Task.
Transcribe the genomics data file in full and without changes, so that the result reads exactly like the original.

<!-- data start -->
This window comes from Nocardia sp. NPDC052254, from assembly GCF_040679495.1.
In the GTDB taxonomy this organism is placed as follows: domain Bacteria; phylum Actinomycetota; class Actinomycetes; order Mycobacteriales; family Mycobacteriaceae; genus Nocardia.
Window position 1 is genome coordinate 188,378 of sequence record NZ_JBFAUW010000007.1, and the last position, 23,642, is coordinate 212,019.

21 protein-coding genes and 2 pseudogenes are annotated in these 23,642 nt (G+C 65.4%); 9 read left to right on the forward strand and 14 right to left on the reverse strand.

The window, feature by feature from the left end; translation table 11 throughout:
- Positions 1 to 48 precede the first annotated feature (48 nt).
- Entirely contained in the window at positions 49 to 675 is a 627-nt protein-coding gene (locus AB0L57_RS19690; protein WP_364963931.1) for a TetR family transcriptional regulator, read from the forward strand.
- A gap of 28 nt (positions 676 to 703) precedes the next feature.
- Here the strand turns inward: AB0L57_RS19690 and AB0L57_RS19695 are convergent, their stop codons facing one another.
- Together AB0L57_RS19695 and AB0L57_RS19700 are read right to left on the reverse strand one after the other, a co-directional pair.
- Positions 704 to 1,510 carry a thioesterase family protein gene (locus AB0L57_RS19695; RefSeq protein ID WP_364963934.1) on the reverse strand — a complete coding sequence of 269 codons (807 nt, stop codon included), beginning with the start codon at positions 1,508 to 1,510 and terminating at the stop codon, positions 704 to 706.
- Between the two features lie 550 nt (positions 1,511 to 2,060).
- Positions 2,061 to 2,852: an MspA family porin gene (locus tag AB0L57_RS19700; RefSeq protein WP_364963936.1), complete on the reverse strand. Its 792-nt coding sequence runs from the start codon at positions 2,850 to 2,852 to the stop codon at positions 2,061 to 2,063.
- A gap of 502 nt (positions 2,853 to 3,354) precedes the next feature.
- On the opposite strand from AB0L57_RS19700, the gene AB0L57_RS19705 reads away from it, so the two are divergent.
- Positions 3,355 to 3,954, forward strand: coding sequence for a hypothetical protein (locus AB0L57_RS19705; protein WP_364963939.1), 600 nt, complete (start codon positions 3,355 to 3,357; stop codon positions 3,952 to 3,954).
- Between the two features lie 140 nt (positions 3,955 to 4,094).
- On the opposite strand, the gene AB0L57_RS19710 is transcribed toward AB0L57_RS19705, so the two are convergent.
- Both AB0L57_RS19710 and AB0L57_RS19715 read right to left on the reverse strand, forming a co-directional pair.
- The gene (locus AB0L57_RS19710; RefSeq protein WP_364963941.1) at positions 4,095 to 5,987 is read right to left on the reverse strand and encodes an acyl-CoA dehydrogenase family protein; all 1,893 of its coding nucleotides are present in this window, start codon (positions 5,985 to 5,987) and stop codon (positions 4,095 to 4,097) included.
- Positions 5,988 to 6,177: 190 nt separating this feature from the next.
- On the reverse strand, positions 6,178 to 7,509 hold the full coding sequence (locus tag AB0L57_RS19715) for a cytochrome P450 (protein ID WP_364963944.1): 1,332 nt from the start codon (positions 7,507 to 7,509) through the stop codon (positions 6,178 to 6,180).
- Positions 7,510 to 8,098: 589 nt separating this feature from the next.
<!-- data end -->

This window comes from Nocardia sp. NPDC052254, from assembly GCF_040679495.1.
In the GTDB taxonomy this organism is placed as follows: domain Bacteria; phylum Actinomycetota; class Actinomycetes; order Mycobacteriales; family Mycobacteriaceae; genus Nocardia.
Window position 1 is genome coordinate 188,378 of sequence record NZ_JBFAUW010000007.1, and the last position, 23,642, is coordinate 212,019.

21 protein-coding genes and 2 pseudogenes are annotated in these 23,642 nt (G+C 65.4%); 9 read left to right on the forward strand and 14 right to left on the reverse strand.

The window, feature by feature from the left end; translation table 11 throughout:
- Positions 1 to 48 precede the first annotated feature (48 nt).
- Entirely contained in the window at positions 49 to 675 is a 627-nt protein-coding gene (locus AB0L57_RS19690; protein WP_364963931.1) for a TetR family transcriptional regulator, read from the forward strand.
- A gap of 28 nt (positions 676 to 703) precedes the next feature.
- Here the strand turns inward: AB0L57_RS19690 and AB0L57_RS19695 are convergent, their stop codons facing one another.
- Together AB0L57_RS19695 and AB0L57_RS19700 are read right to left on the reverse strand one after the other, a co-directional pair.
- Positions 704 to 1,510 carry a thioesterase family protein gene (locus AB0L57_RS19695; RefSeq protein ID WP_364963934.1) on the reverse strand — a complete coding sequence of 269 codons (807 nt, stop codon included), beginning with the start codon at positions 1,508 to 1,510 and terminating at the stop codon, positions 704 to 706.
- Between the two features lie 550 nt (positions 1,511 to 2,060).
- Positions 2,061 to 2,852: an MspA family porin gene (locus tag AB0L57_RS19700; RefSeq protein WP_364963936.1), complete on the reverse strand. Its 792-nt coding sequence runs from the start codon at positions 2,850 to 2,852 to the stop codon at positions 2,061 to 2,063.
- A gap of 502 nt (positions 2,853 to 3,354) precedes the next feature.
- On the opposite strand from AB0L57_RS19700, the gene AB0L57_RS19705 reads away from it, so the two are divergent.
- Positions 3,355 to 3,954, forward strand: coding sequence for a hypothetical protein (locus AB0L57_RS19705; protein WP_364963939.1), 600 nt, complete (start codon positions 3,355 to 3,357; stop codon positions 3,952 to 3,954).
- Between the two features lie 140 nt (positions 3,955 to 4,094).
- On the opposite strand, the gene AB0L57_RS19710 is transcribed toward AB0L57_RS19705, so the two are convergent.
- Both AB0L57_RS19710 and AB0L57_RS19715 read right to left on the reverse strand, forming a co-directional pair.
- The gene (locus AB0L57_RS19710; RefSeq protein WP_364963941.1) at positions 4,095 to 5,987 is read right to left on the reverse strand and encodes an acyl-CoA dehydrogenase family protein; all 1,893 of its coding nucleotides are present in this window, start codon (positions 5,985 to 5,987) and stop codon (positions 4,095 to 4,097) included.
- Positions 5,988 to 6,177: 190 nt separating this feature from the next.
- On the reverse strand, positions 6,178 to 7,509 hold the full coding sequence (locus tag AB0L57_RS19715) for a cytochrome P450 (protein ID WP_364963944.1): 1,332 nt from the start codon (positions 7,507 to 7,509) through the stop codon (positions 6,178 to 6,180).
- Positions 7,510 to 8,098: 589 nt separating this feature from the next.